Is your current heating, ventilation and cooling system saving you the money it could be? If your system is more than ten years old, consider replacing it with a more energy efficient model. Greater efficiency equals greater savings. Your HVAC system’s components should have the highest possible energy efficiency ratings. The higher the rating, the more efficient the product and lower your energy usage can be. Make sure your components meet the following requirements:
Furnaces: Annual Fuel Utilization Efficiency (AFUE) rating of 80 or higher. AFUE is a rating that reflects how efficient a gas furnace converts fuel to energy. An AFUE of 90 means that approximately 90% of the fuel is utilized to provide warmth to your home, while the remaining 10% escapes as exhaust.
Heat Pumps: Heating Seasonal Performance Factor (HSPF) ratings of 7 or higher. HSPF refers to the efficiency of the heating mode of heat pumps over the entire heating season. The higher the number, the more efficient the system.
Air Conditioners: Seasonal Energy Efficiency Ratio (SEER) ratings of 13 or higher. SEER is a rating that measures the cooling efficiency of a heat pump or air conditioner. The higher the SEER, the more efficient the system.
In January 2006, the EPA mandated an increase of the minimum SEER rating to 13. Today, systems range from 13 SEER to 20 SEER. The EPA also developed the Energy Star® program to reduce the nation’s energy consumption.
Another thing to consider when purchasing a system is whether or not it has a variable speed blower motor in either a split or package system. This means that the fan motor inside the higher efficiency systems is designed to change its speed based on your homes heating and air conditioning requirements. Working in conjunction with your thermostat, it keeps the appropriate-temperature air circulating throughout your home, reducing temperature variances. The variable speed motor also increases dehumidification and is quiet because it runs at a lower speed most of the time. Plus, the consistent air circulation eliminates noisy startups and shutdowns.
A properly sized system is also important because homes that are heated or cooled by a system that is too big, too small or mismatched miss out on quality and efficiency. Your dealer should perform a load calculation on your home to determine the correct sized system to meet your comfort needs. It all starts with a matched system, which refers to components that are designed to provide greater efficiency, reliability and comfort. Matched systems can be “split” (separate units placed inside and outside the home) or “packaged” (one single unit placed outside the home which houses all the components). A hybrid system brings together two different fuel sources, such as a gas or oil furnace with an electric heat pump. A hybrid system is calibrated to automatically switch between the furnace and heat pump depending on which offers the most economical power for your heating needs at any given time.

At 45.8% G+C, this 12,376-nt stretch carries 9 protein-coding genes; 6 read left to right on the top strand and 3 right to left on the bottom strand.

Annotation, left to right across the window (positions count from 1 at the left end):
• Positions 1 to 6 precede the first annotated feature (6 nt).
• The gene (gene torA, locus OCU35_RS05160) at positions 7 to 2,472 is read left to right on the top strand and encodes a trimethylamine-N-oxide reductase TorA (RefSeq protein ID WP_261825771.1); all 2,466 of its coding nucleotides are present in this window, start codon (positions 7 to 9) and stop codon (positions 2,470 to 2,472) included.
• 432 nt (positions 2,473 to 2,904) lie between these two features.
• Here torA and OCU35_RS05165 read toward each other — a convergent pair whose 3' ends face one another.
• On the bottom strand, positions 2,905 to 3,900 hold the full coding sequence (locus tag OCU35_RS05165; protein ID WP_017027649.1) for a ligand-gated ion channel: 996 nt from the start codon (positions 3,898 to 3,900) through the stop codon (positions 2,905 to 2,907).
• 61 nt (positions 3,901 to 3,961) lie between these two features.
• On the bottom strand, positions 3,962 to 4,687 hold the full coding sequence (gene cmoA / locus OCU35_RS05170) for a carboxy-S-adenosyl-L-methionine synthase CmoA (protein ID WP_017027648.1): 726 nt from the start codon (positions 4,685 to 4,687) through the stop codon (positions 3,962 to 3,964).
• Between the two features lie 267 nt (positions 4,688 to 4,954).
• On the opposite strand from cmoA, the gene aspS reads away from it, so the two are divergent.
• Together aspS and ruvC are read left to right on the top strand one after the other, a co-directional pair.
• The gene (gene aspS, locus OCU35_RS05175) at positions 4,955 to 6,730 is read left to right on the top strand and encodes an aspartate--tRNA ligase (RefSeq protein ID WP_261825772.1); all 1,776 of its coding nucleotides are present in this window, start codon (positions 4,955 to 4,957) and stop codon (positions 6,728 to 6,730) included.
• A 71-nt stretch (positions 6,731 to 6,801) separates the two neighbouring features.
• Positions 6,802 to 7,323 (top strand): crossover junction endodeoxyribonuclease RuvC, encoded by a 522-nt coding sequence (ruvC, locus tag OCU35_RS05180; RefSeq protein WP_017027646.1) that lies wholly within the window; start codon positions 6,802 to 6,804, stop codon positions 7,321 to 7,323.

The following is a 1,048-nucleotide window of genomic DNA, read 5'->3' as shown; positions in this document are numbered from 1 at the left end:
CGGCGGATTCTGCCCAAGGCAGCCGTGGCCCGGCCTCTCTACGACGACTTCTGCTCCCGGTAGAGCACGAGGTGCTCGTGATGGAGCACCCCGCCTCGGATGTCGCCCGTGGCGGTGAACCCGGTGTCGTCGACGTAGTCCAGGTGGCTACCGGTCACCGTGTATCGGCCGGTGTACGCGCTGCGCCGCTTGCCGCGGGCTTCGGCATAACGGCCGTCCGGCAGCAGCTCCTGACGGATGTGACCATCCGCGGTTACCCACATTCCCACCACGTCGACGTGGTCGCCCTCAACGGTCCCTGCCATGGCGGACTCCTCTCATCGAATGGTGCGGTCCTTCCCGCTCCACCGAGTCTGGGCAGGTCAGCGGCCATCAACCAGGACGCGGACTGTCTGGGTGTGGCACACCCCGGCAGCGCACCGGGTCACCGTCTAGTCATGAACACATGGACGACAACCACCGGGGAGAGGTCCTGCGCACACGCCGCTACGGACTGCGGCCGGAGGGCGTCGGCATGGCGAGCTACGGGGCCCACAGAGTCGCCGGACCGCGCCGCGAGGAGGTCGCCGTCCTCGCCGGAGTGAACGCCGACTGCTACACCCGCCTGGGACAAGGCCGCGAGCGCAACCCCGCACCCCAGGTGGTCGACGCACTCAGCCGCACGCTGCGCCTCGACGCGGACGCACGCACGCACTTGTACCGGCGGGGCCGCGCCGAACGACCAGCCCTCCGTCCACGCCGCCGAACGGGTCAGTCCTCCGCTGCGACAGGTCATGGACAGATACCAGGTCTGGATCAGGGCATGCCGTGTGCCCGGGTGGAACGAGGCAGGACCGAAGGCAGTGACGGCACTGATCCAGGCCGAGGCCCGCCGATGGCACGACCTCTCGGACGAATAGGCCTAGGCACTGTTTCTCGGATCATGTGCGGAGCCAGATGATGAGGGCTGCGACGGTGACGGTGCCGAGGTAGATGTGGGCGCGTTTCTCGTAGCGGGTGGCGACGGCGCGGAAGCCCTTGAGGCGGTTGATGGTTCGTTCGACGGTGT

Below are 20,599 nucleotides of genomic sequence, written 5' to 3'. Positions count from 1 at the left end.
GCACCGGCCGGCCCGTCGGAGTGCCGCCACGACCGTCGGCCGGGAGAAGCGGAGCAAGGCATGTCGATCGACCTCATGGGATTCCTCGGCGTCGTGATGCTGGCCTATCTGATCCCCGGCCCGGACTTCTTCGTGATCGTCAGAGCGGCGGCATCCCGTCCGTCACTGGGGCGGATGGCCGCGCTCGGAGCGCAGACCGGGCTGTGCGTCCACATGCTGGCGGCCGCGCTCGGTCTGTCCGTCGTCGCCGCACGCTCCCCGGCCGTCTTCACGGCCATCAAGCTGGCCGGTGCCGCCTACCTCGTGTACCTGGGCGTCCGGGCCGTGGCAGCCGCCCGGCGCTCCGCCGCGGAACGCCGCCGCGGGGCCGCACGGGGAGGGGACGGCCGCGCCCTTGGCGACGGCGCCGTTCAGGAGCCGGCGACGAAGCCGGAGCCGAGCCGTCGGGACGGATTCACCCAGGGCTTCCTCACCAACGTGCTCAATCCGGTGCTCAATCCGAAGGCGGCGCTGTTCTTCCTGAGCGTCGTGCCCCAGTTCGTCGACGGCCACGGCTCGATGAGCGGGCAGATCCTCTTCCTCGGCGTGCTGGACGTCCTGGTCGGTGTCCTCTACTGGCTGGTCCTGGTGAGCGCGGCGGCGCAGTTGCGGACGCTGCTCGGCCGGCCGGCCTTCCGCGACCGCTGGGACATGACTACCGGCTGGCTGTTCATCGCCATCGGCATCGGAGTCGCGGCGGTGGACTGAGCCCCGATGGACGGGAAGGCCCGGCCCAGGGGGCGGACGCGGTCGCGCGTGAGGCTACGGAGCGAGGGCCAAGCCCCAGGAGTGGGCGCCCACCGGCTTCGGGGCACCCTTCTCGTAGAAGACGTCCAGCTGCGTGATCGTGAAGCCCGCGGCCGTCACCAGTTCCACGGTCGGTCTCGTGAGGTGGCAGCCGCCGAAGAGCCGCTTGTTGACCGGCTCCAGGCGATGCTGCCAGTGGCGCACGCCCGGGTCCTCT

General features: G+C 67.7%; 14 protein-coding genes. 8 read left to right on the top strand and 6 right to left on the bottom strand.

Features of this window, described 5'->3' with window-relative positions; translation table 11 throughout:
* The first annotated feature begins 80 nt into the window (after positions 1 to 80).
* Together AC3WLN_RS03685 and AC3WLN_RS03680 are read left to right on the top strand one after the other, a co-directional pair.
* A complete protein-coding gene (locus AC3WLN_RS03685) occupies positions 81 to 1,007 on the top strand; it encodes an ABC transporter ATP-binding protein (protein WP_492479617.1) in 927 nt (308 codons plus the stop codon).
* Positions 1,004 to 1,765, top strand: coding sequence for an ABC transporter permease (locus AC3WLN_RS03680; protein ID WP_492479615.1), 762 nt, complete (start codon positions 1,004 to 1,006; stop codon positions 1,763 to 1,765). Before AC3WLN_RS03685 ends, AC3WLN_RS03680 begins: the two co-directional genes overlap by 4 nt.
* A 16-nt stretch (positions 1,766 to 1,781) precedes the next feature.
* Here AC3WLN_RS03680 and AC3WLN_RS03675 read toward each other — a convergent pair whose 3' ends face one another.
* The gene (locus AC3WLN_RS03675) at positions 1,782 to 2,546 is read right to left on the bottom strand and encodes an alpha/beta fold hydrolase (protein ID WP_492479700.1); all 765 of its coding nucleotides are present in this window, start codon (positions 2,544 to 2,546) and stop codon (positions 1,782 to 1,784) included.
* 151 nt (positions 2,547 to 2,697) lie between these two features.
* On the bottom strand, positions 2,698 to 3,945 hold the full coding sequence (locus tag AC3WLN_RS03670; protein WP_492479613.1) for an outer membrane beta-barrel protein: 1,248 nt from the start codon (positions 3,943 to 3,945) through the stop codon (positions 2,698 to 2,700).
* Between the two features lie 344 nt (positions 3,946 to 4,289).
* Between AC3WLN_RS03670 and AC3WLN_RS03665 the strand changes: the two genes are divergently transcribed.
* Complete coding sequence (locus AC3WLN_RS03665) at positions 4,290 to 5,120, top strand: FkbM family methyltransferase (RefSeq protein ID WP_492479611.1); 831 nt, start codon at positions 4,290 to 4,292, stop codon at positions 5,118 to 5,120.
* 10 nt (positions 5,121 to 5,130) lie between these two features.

But you don’t have to start over with your home’s HVAC system to consume less energy and enjoy a more comfortable home. The quickest and easiest fix is a digital programmable thermostat. With a programmable thermostat you can save costs by adjusting the heating and cooling settings for times when you are waking up, leaving for work, sleeping, or going on vacation. It automatically adjusts temperatures throughout the day, ensuring greater energy efficiency and enhanced comfort. During winter months, you could save up to 3% of heating cost for each degree you lower the thermostat and during the summer months you could save up to 6% per each degree you raise the thermostat.
The other way to decrease your energy cost is a maintenance plan to service your system once or twice a year. A maintenance plan will generally cost less than $250.00 per year all across the country and is a wise decision. It could mean the difference between your unit lasting only eight years or lasting twenty years. It is like changing the oil in your car. I trust you do change the oil in your car?
Posted on Sat, February 1, 2014
by Theresa Henderson filed under